The most radical guy in the race

I’m going to take the liberty (you can’t stop me) of pulling some quotes from David Brooks but re-arranging them.

  • Only 18 percent of Americans say the federal government does the right thing most or nearly all of the time. In July 2016, as Ronald Brownstein has pointed out, only 29 percent of Trump supporters and 23 percent of Clinton supporters thought that electing their candidate would actually lead to progress.
  • According to a 2015 Heartland Monitor poll, 66 percent of Americans believe that their local area is moving in the right direction.
  • To have a chance, [a] third-party candidate would have to emerge as the most radical person in the race. That person would have to argue that the Republicans and Democrats are just two sides of a Washington-centric power structure that has ground to a halt. That person would have to promise to radically redistribute power across American society.
  • All recent presidential candidates have run against Washington, but on the premise that they could change Washington. Today, a third-party candidate would have to run on creating different kinds of power structures at different levels.

David Brooks, who may have written a great column because of having read a great book (which I haven’t read yet).

When I look at the great New York Times 2016 electoral map, and ponder the eventuality of the populous cities being thwarted in Presidential elections by millions of square miles of geography in the heartland, lowering the stakes by making Washington, DC just one power structure among many, limited to things like national defense, is very attractive.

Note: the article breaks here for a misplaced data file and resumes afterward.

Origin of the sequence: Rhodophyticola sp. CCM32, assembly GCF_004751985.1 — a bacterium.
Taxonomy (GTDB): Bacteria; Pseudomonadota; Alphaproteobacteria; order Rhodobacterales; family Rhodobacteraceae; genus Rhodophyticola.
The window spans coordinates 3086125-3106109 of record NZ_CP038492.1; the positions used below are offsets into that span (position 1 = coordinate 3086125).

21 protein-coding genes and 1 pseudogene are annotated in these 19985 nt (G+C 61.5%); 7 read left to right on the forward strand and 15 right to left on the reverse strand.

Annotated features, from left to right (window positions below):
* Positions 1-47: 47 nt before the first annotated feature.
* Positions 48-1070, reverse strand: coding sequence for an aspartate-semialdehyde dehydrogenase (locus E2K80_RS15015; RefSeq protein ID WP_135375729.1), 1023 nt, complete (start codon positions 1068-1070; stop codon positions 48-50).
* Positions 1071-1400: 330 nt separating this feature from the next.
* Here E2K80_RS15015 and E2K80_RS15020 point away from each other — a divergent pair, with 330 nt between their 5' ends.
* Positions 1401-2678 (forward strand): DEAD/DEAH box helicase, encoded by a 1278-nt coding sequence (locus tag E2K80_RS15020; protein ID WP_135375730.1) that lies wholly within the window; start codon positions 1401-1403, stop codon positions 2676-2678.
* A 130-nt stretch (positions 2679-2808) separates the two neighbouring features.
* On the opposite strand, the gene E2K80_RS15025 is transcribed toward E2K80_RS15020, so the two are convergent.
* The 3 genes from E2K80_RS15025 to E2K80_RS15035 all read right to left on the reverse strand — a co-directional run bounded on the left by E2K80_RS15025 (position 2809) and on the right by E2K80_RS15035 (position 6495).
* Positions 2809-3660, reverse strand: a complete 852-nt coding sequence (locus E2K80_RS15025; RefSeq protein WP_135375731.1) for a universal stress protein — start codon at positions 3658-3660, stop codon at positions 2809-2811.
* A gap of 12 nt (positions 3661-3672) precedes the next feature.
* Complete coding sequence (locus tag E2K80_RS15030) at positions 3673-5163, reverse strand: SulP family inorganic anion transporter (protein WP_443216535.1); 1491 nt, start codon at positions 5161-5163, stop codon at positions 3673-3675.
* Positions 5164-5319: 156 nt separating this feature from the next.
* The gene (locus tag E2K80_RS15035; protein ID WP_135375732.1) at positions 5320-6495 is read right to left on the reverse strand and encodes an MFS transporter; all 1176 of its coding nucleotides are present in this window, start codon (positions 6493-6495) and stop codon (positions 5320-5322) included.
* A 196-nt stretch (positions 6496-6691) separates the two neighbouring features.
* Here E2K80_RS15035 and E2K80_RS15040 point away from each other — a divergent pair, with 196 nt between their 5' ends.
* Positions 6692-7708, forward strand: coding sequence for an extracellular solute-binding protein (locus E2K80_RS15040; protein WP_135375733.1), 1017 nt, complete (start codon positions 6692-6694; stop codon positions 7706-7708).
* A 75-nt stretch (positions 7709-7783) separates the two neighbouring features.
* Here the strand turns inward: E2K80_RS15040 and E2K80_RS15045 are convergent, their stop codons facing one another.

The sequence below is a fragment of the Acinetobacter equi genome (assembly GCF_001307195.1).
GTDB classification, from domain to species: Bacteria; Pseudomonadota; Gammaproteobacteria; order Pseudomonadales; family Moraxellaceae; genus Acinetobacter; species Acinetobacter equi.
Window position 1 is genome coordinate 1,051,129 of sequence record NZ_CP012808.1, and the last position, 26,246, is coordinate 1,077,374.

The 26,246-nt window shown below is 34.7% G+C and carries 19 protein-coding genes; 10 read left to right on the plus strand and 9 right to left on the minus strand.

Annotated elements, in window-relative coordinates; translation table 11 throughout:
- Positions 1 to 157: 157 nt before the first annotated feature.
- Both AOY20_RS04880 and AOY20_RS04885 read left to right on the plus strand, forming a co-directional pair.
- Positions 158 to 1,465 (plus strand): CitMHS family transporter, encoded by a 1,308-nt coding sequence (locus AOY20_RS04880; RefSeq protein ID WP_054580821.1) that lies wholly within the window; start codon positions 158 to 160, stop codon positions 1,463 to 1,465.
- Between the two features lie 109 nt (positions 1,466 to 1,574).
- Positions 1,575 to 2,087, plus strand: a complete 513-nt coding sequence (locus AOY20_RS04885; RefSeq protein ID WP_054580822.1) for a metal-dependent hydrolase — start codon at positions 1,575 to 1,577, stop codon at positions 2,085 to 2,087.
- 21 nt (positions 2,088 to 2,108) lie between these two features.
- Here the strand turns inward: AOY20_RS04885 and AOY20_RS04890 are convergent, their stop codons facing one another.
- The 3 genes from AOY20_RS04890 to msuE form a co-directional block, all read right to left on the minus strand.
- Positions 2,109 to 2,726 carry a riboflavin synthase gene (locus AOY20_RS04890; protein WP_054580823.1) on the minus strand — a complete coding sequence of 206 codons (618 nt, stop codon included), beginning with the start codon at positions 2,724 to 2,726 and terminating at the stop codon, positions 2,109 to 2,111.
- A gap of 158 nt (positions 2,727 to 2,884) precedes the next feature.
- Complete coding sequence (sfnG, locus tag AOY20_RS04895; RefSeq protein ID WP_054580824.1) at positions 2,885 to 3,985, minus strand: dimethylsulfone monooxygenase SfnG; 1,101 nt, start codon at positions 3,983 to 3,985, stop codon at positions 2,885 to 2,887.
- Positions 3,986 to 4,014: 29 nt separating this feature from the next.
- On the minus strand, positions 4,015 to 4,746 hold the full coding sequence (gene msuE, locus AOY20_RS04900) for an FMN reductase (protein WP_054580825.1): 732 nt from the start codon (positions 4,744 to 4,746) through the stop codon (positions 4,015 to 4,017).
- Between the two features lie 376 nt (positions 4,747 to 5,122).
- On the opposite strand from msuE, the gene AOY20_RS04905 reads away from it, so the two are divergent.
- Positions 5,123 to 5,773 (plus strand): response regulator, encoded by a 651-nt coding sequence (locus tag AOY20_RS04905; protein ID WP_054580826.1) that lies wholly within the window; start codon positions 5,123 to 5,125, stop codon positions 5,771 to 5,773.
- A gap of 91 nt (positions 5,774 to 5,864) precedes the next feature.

Caveat: Washington cannot directly devolve power to, say, Tippecanoe County, but it can devolve power to Indiana (sorry, Illinois, Connecticut and other states that have been mis-governed), and can jawbone for further devolution.

What’s not to like? Federalism vindicated and subsidiarity as national policy. Pretty soon, we might have a full-blown modus vivendi.

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Learning how to think really means learning how to exercise some control over how and what you think. It means being conscious and aware enough to choose what you pay attention to and to choose how you construct meaning from experience. Because if you cannot exercise this kind of choice in adult life, you will be totally hosed.

(David Foster Wallace via Jason Segedy, Why I’m Leaving Twitter Behind.)

By modernity, I mean the project to create social orders that would make it possible for each person living in such orders “to have no story except the story they choose when they have no story.”

Stanley Hauerwas, Wilderness Wanderings

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